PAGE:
- Museum number
Painting, hanging scroll. Seven Gods of Good Luck at Enoshima: Benzaiten seated on ox, taking ride along Shichiri-ga-hama, accompanied by remaining Lucky Gods and Chinese boys; Enoshima, with red shrine and temple buildings, in distance; Mt Fuji directly behind Enoshima; boys putting into Hotei's sack lucky jewels and precious coral; Jurojin fling in on crane; long-tailed turtle swimming in sea. Ink, colour and gold on silk. Signed and sealed.
- Production date
Height: 54.50 centimetres
Width: 84.40 centimetres
- Curator's comments
The island of Enoshima near Kamakura was a popular place of pilgrimage and tourism for people from Edo (modern Tokyo), especially when there were special displays of shrine and temple treasures ('kaicho'), which occurred every six years (cats 38-9, 43). The deity enshrined there was Benzaiten (or Benten), goddess of wealth and music and the only female deity among the Seven Lucky Gods (Shichifukujin). Here she is shown seated on an ox, taking a ride along 'Seven League' Beach (Shichiri-ga-hama) as other tourists did, accompanied by the remaining Lucky Gods and Chinese boys. Enoshima, with its red shrine and temple buildings, can be seen in the distance, with Mt Fuji directly behind. The boys are putting into Hotei's sack not shells but lucky jewels and precious coral; Jurojin flies in on a crane; and a long-tailed turtle swims in the sea - all auspicious motifs to promote the wealth and long life of the owner of the painting. Mt Fuji was frequently depicted from Shichiri-ga-hama, as there was an uninterrupted sea view across Sagami Bay (fig. 5, p. 16).
Hokuba was one of the earliest and most significant pupils of Katsushika Hokusai (1760-1849), just about the only one who was ultimately able to establish a truly independent painting style. From about 1800-12 he is known to have produced illustrations for more than sixty 'kyoka' poetry anthologies and novels in the 'yomihon' and 'gokan' genres. The rest of his career as an artist was given over mainly to painting hanging scrolls of beautiful women, typically with the figure done in highly colourful detail and the landscape, as here, in an ink-wash style adopted from the Edo Kano school. This comic subject is relatively unusual among Hokuba's works and dates from late in his career, roughly the Tempo era (1830-44), when he generally signed works with the art-name Teisai.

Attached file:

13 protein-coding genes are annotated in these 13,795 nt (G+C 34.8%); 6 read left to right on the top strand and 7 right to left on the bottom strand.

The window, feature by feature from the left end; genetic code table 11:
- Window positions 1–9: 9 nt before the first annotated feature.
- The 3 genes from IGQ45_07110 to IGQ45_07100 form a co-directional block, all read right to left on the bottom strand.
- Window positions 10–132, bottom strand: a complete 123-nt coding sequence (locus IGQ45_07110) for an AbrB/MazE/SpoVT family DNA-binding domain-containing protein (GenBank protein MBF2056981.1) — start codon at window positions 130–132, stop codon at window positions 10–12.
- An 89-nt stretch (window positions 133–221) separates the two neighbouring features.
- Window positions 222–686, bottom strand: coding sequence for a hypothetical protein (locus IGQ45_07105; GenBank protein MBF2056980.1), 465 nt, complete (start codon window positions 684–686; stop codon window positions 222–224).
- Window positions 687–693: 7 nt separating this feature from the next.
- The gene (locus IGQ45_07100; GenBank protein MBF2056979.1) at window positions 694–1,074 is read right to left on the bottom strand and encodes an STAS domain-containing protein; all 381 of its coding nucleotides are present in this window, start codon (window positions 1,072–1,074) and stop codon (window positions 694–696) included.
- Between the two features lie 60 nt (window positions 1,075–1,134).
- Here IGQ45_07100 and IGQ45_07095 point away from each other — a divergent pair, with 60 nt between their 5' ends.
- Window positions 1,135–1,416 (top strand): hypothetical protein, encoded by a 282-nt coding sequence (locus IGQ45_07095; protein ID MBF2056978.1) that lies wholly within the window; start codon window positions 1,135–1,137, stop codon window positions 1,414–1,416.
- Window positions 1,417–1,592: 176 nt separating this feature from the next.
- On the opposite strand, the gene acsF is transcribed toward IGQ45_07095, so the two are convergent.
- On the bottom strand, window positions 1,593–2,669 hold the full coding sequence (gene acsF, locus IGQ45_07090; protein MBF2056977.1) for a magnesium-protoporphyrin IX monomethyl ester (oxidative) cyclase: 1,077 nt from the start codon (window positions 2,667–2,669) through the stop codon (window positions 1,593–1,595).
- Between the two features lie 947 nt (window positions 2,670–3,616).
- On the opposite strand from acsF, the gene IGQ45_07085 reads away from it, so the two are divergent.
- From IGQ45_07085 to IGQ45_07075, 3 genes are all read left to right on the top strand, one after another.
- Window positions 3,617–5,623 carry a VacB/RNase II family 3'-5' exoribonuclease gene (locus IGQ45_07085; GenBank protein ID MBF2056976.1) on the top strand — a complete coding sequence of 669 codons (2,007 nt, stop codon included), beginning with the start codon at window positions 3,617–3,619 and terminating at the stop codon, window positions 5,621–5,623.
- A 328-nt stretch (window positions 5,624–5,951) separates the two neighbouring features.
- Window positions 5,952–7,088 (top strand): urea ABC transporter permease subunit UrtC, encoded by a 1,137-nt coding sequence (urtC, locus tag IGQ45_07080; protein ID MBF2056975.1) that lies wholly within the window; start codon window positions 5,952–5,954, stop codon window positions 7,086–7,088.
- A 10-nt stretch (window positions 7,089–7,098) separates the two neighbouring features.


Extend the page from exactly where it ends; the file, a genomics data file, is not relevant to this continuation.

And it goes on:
Anderson, William. 'Descriptive and Historical Catalogue of a Collection of Japanese and Chinese Paintings in the British Museum'. London, Trustees of the British Museum, 1886, no. 1762.
'Hizo ukiyo-e taikan'. vol. 1, Tokyo, Kodansha, 1987, no. 144 (commentary by NagataSeiji).
Clark, Timothy. 'Ukiyo-e Paintings in the British Museum'. London, British Museum Press, 1992, no. 124.
The shrine to Benzaiten, goddess of wealth and good fortune, on the island of Enoshima near Kamakura was consecrated in 1182 at the orders of Minamoto no Yoritomo. Together with shrines on the islands of Chikubushima and Itsukushima it is one of the three great Benzaiten shrines of Japan. The red pagoda of the shrine can be seen on Enoshima Island in the background of this painting, with Mt Fuji in the distance behind. Enoshima was a popular pilgrimage destination from Edo, particularly in the light of the growing cult of the Seven Gods of Good Luck after the middle Edo period.
Thus it is highly appropriate that Benzaiten has come out on an ox to meet the other Six Gods of Good Luck in this auspicious New Year painting. Daikoku and Ebisu with his fishing-rod lead the way, with Bishamon wearing his habitual Chinese armour carrying a treasure sack in which two Chinese boy attendants are playing with Bishamon's golden treasure tower, to his apparent annoyance. Jurojin kneels on the beach, while two boys put lucky treasure jewels and coral into his hat (instead of shells) and another boy scoops jewels into Hotei's sack with his Chinese fan. Last, but not least, Fukurokuju flies in on a crane to join the band. In this large painting full of delightful detail Hokuba shows us a humorous inventiveness not often seen in his other works.
Anderson, William, 'Descriptive and Historical Catalogue of Japanese and Chinese Paintings in the British Museum'. London, Trustees of the British Museum, 1886, no. 1762.
'(Hizo) Ukiyo-e taikan' ('Ukiyo-e Masterpieces in European Collections'), ed. Narazaki Muneshige. Vol. 1, Tokyo, Kodansha, 1987, no. 144.
- Not on display
- Exhibition history
2001, 11 May-29 Jul, BM Japanese Galleries, '100 Views of Mount Fuji'
- Acquisition date
- Acquisition notes
- The collection of over 2,000 Japanese and Chinese paintings assembled by Prof. William Anderson during his residency in Japan, 1873-1880, was acquired by the Museum in 1881. The items were not listed in the register, but rather were published separately as the 'Descriptive and Historical Catalogue of a Collection of Japanese and Chinese Paintings in the British Museum' (Longmans & Co, 1886).
- Registration number
- Additional IDs
Asia painting number: Jap.Ptg.1497 (Japanese Painting Number)